Some readers worry that the halving time of the BCH block reward is earlier than BTC, which may cause BCH to become involved in the "death spiral". They think this:

Because the halving time is earlier than BTC, when the halving comes, 50% of the computing power of BCH will be cut off, and the average block production time of BCH will be significantly lengthened. The output of mining BCH with the same computing power is lower than BTC, resulting in The computing power is cut away, and more computing power is cut away, resulting in longer block production time … thus getting involved in the "death spiral".

Are they right?

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Let's talk about this topic today. Before discussing the "death spiral", let's talk about the halving time of BTC and BCH and the distribution of computing power.

## **01** **half time**

Users who are slightly concerned about BTC and BCH basically know that the halving time of BCH will be about 30 days earlier than BTC:

△ Data comes from https://coin.dance

The halving rules for BTC and BCH are the same. When the block height is 630,000, the block reward is reduced from 12.5 to 6.25.

BCH's block height is approximately 4,900 blocks ahead of BTC. One block is produced on average every 10 minutes. The **BCH halving time is approximately 30 days earlier than BTC.**

## **02Hashing** **power distribution and currency prices**

The mining algorithms of BTC and BCH are the same, and the computing power between them can be freely switched. The purpose of miners' mining is to obtain benefits. Mining is a fair and freely competitive market. Therefore, no matter whether the same computing power is mining BTC or BCH, theoretically the return should be flat. In other words, the ratio of the **total computing power of** BTC and BCH to the price of their respective currencies should be at the same level, and **their price ratio is equal to their network-wide computing power ratio** . If the difference in the price of the two currencies varies greatly, this balance is instantly broken, and the machine gun mining pool will soon smooth this spread. The flow of computing power to high-yielding places is an economic law. **In short: the higher the price of currency, the greater the proportion of** **computing power, the distribution of computing power is directly proportional to the price of currency.**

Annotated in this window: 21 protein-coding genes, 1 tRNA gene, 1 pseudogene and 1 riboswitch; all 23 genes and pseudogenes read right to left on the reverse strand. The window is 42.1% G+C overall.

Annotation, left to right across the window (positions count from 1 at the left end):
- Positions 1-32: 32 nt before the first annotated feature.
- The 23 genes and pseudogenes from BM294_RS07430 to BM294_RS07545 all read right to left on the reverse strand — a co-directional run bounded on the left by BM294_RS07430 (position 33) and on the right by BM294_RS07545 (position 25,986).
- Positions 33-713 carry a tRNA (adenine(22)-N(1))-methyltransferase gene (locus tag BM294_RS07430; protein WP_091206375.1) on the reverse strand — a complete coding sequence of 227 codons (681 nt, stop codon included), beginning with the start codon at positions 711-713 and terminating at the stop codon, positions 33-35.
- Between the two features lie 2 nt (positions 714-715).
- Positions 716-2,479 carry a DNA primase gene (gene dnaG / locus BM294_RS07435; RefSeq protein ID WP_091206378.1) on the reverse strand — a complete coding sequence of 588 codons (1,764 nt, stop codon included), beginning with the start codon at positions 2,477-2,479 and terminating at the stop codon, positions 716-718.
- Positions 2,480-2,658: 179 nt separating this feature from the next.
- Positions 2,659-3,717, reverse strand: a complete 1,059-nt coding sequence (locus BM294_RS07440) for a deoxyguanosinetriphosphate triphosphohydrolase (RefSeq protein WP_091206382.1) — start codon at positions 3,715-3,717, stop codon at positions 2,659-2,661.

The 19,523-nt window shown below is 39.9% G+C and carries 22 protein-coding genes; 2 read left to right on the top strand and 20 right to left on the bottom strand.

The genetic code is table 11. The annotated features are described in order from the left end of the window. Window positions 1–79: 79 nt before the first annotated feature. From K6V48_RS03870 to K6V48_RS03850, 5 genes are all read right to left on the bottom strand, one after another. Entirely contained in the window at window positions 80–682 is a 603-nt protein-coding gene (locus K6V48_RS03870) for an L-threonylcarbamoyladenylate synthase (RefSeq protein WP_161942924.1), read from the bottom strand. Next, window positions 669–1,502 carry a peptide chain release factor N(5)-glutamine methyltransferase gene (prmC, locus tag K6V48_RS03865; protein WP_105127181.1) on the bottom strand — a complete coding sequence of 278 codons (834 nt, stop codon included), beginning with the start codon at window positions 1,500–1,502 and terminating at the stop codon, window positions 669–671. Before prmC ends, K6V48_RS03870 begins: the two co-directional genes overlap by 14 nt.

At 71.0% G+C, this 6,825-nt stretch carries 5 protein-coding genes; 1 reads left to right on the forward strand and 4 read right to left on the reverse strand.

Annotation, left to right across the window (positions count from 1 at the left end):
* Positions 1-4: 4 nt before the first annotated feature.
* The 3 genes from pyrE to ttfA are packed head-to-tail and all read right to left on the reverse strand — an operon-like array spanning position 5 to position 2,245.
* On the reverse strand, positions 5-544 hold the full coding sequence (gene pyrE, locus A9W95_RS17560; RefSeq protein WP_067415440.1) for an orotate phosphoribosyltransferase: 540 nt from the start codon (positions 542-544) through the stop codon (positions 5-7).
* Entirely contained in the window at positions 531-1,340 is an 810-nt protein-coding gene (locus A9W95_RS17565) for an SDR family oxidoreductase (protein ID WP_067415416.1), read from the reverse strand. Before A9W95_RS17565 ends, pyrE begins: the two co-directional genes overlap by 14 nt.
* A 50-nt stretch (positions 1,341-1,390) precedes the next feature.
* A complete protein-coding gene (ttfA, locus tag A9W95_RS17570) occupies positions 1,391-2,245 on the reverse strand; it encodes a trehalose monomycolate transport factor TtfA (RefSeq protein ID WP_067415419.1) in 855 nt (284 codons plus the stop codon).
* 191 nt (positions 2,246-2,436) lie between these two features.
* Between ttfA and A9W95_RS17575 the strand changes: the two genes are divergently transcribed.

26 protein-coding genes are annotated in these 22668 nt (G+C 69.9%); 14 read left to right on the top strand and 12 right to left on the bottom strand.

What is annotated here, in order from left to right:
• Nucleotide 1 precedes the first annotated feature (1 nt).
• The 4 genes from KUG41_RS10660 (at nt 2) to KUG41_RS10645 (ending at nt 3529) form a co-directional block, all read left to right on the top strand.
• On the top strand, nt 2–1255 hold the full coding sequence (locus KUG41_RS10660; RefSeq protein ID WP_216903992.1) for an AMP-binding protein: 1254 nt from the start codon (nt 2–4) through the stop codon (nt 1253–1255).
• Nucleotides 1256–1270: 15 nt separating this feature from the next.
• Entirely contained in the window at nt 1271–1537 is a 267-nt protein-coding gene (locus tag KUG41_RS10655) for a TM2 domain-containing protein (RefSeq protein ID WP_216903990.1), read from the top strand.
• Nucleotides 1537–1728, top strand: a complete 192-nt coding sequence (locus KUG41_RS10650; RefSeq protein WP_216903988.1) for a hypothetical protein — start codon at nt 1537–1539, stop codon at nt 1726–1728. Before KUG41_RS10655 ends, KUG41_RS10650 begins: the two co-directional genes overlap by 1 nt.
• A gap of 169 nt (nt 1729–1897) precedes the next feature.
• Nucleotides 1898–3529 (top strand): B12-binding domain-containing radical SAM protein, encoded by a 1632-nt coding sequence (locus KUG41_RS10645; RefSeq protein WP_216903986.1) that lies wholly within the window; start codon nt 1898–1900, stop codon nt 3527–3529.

First look at a set of data:

△ Under the same computing power, BTC and BCH miners are basically the same

Take BTC as an example. The computing power of 111.51EH / s and the competitive value of $ 126912.5 are rewarded. For each block mined, the output value of 1EH / s is expected to be $ 1138.13. In the long run, the output of the unit computing power of the two The output is basically the same. Even if there is a situation of imbalance in the return within a short period of time, the machine gun pool will cut the power to smooth this spread.

**Uncoordinated halving time will break this balance.**

BCH block rewards are halved approximately 30 days earlier than BTC. Let's first assume that the currency prices of both are unchanged (or the price ranges remain the same), and the computing power is also maintained at the current level. **At the moment when the BCH block reward is halved, the balance of BTC and BCH mining revenue is instantly broken:**

△ The balance is broken, the same computing power, BCH miners' income is half of BTC miners

In the real game, miners will not wait for the BCH block reward to be halved before they start cutting their hashrate. When mining block 629999, the miners will immediately cut about half of the BCH hashrate to BTC (this is built on BTC) Under the assumption that the price of BCH coin is the same as the price of BCH), a new balance is reached: